What do you need right now? God’s power or healing or the gift of God’s self? Who is God’s human messenger now in your life? Who ministers to you? Whom do you let minister to you? For whom are you a messenger of God, a minister? Contemplate them.
Thank you, God of all the angels, that you constantly send your messengers into our lives. Thank you for calling us through our baptism to minister with Christ.
Tuesday, September 30, 2014 - St. Jerome
Job 3: 1-3, 11-17, 20-23; Psalm 88; Luke 9: 51-56
We celebrate Jerome today, one skilled in Greek and Hebrew and who translated Scripture into the language of the common people, the “vulgar” in its original meaning. Thus we call this translation the Vulgate. We begin a short but continuous reading of Job. Five times in today’s passage, Job cries “Why?” “Lamah?” In the gospel we begin a long and arduous journey with Jesus, who “sets his face” to go to Jerusalem where he is sure he will be killed. He sends messengers (angels in Greek!) before him, as he leaves Galilee and has to pass through Samaria. The sons of thunder, James and John, want to call down fire (as Elijah had) on those who rejecte Jesus. Jesus rebukes them. When Job asks why God has fenced him in, the good news is that Jesus’ name, yesh, means just the opposite. Yesh means to be set free, set out in the open, given room and time. Jesus strides toward imprisonment and nailing to the cross so that he might set all creation free.
Job’s inclusion in Scripture (for Job is not Jewish, it is believed) gives us permission to cry our “Why?” to God. His is a cry of anguish, as was Jesus’ cry from the cross: “Eloi, Eloi, lama sabacthani?” What anguish do you want to cry to God? What questions trouble your heart? What wars disturb your peace, let alone the lives of millions? (There are currently 50 million refugees in the world). Ask why, and then try to listen. Or at least try to be-with God who cries too.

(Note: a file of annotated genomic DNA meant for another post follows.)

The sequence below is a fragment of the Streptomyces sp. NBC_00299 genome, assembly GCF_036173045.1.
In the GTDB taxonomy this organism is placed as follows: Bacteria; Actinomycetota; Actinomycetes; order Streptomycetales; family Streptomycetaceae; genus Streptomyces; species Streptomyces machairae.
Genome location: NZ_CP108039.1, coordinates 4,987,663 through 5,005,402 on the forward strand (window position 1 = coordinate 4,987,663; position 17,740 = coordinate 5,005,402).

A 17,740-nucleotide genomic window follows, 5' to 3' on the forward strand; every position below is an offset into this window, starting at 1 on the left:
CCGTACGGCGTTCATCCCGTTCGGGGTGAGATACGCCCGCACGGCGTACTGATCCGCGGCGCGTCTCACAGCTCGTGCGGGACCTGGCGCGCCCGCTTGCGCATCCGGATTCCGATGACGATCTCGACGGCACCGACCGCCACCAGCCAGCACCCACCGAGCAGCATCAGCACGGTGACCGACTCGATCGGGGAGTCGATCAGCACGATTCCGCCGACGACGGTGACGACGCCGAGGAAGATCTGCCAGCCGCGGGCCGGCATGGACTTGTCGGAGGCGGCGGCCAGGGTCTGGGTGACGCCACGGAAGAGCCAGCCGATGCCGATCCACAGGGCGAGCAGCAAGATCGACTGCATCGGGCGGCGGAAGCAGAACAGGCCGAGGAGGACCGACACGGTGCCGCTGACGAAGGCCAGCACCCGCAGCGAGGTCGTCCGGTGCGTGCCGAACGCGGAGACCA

Jesus, rebuke all those who want to do violence in your name. Prince of Peace, save us from religious wars and hate-driven theological difference. Set us free!
Wednesday, October 1, 2014 - Therese of Lisieux
Job 9: 1-12, 14-16; Psalm 88; Luke 9: 57-62
Job stands in awe, giving God the credit for all creation and seeing himself as sinful (he who once protested his innocence). Job realizes, “I must appeal for mercy to my accuser.” Mercy is Therese’s theme too. She was probably made a Doctor of the church because in the milieu of Jansenism into which she was born, she realized and taught that she was so little and the mercy of Jesus was so infinite, that she could trust, depend, and let him save her. Therese could easily apply Paul’s experience to her own: “Alleluia! I count all things worthless except this: to gain Christ Jesus and to be found in him.”
Job and Therese, both suffering mightily, both throwing themselves on the mercy of God. What has been your experience of suffering loss: of beloved people, of work, of reputation, of possessions, of….? What happened to your baptismal gift of hope when you lost so much? Pray for hope and deeper trust in God’s mercy, for yourself and especially for those despairing in our war-weary world.
O Jesus, heart of our heart, help us to see all things as nothing compared to your love and mercy. Gather the hopeless of our world to yourself. Gather us, we pray.